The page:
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Mead High School’s Student News

The Mav

Mead High School’s Student News

The Mav

Gen Z feeds into eating disorder culture with “girl dinner” trend (Satire)

Silent calls for help are heard to stop insensitive trends currently surfacing on social media
Girl+dinner+is+an+insensitive+trend+striking+young+minds.
Unsplash—Thought Catalog
Girl dinner is an insensitive trend striking young minds.

Eating disorders are defined as “any of a range of mental conditions in which there is a persistent disturbance of eating behavior and impairment of physical or mental health,” according to Oxford Languages. “Girl dinner” is defined as “a meal typically consisting of snacks, side dishes, and small portions of (often randomly assembled) foods.” according to Dictionary.com. The “girl dinner” trend surfacing on TikTok portrays women showing off their “girl dinner.” These dinners consist of hummus and crackers, nuts and fruit, cheese, and olives, and not a lot else.

What started as a cute, funny trend of women on the internet coming together instead of hating one another turned into a low-key web of fat shaming. At first, women used the platform as a way to show off their mismatched, random, thrown-together feasts. Feasts consist of mac and cheese, mangos, a random bag of organic pretzels, and a lukewarm diet Coke. Now, placing four strawberries, a cheese stick, and a hard-boiled egg on a plate is apparently satisfactory for young bodies to flourish. That’s wrong. Growth requires nutrition, protein, a varied diet, and healthy balance—not whatever “girl dinner” has grown to be.

TikTok grosses 1 billion active monthly users, 57% of whom are women. I do not have a statistic to tell you about how many young girls are on TikTok. However, from that 57%, I would assume a large portion of these women on TikTok are under 15. At 15, we’re getting our first period, some even younger than that. At 15, we’re starting high school. At 15, we’re hitting the peak of our growth spurt. At 15, we’re being exposed to content posted on public platforms with no consideration of who the viewer is. Seemingly, it is okay that the internet is insinuating early-onset eating disorders in young females because everything online does: Instagram, Snapchat, Coolmath Games, Facebook, The Washington Post, etc.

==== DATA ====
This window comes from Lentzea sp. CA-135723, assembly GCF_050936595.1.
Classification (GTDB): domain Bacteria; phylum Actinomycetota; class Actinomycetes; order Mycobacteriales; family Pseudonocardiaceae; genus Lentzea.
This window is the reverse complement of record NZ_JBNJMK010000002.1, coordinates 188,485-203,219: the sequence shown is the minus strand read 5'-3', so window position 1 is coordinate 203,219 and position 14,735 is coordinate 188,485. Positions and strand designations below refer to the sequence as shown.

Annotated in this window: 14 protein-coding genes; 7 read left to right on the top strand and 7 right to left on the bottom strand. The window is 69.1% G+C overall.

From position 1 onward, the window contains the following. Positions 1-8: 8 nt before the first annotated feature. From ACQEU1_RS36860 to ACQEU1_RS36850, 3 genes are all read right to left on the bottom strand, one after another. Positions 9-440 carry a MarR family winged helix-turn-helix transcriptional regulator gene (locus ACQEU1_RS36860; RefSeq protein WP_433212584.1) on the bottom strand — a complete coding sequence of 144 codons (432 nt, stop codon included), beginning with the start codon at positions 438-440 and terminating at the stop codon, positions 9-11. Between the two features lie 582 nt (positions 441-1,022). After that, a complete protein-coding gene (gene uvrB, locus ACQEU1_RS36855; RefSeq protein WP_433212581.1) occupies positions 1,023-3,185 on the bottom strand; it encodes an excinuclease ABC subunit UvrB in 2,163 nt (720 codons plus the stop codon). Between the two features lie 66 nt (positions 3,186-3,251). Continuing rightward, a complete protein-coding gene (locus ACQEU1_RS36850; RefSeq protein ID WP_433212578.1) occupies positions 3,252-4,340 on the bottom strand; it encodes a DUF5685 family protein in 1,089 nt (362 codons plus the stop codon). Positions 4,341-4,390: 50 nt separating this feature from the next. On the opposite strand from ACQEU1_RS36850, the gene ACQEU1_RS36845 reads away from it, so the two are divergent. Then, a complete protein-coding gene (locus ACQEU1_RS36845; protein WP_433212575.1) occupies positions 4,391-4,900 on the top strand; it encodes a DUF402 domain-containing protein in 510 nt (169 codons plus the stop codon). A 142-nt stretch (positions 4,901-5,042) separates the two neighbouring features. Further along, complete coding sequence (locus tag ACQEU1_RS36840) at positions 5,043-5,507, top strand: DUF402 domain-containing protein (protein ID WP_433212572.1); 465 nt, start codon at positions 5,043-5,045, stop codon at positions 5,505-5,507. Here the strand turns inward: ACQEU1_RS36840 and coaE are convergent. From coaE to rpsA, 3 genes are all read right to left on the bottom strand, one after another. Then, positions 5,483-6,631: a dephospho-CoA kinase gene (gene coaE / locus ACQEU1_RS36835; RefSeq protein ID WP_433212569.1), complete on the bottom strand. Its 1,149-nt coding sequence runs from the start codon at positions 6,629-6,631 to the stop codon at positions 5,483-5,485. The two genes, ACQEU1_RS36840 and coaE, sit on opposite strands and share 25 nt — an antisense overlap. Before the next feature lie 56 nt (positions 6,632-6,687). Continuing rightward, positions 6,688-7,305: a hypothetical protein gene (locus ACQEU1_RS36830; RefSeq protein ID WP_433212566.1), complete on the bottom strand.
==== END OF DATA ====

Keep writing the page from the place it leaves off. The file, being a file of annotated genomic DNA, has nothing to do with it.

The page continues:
As a society, I would like to see us differentiate between what is a snack and what is dinner. Dinner is a meal that ends your day on the right note, whether that be a six-course, gold-plated, extravagant, Michelin-Star meal or McDonalds on your way home from work. A snack is a small “pick me up” eaten in between meals. Dinner is not three almonds and a piece of popcorn.

Trends can be inclusive and funny. After 41 years, you’d think that we would understand the digital footprint and how to read the room.

If you are struggling with any eating disorder, The Mav wants you to know we’re here to help. National Association of Anorexia Nervosa and Associated Disorders (ANAD): The Helpline, 888-375-7767, is open Monday through Friday. 8 a.m. to 8 p.m. Mountain Time; or email: [email protected]. Your fight isn’t a trend.

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About the Contributor
Shayd Fuller, Content Editor
Shayd Fuller is a junior. She enjoys playing with her dogs and hanging out with friends and family. She is looking forward to meeting new people and being part of The Mav. 
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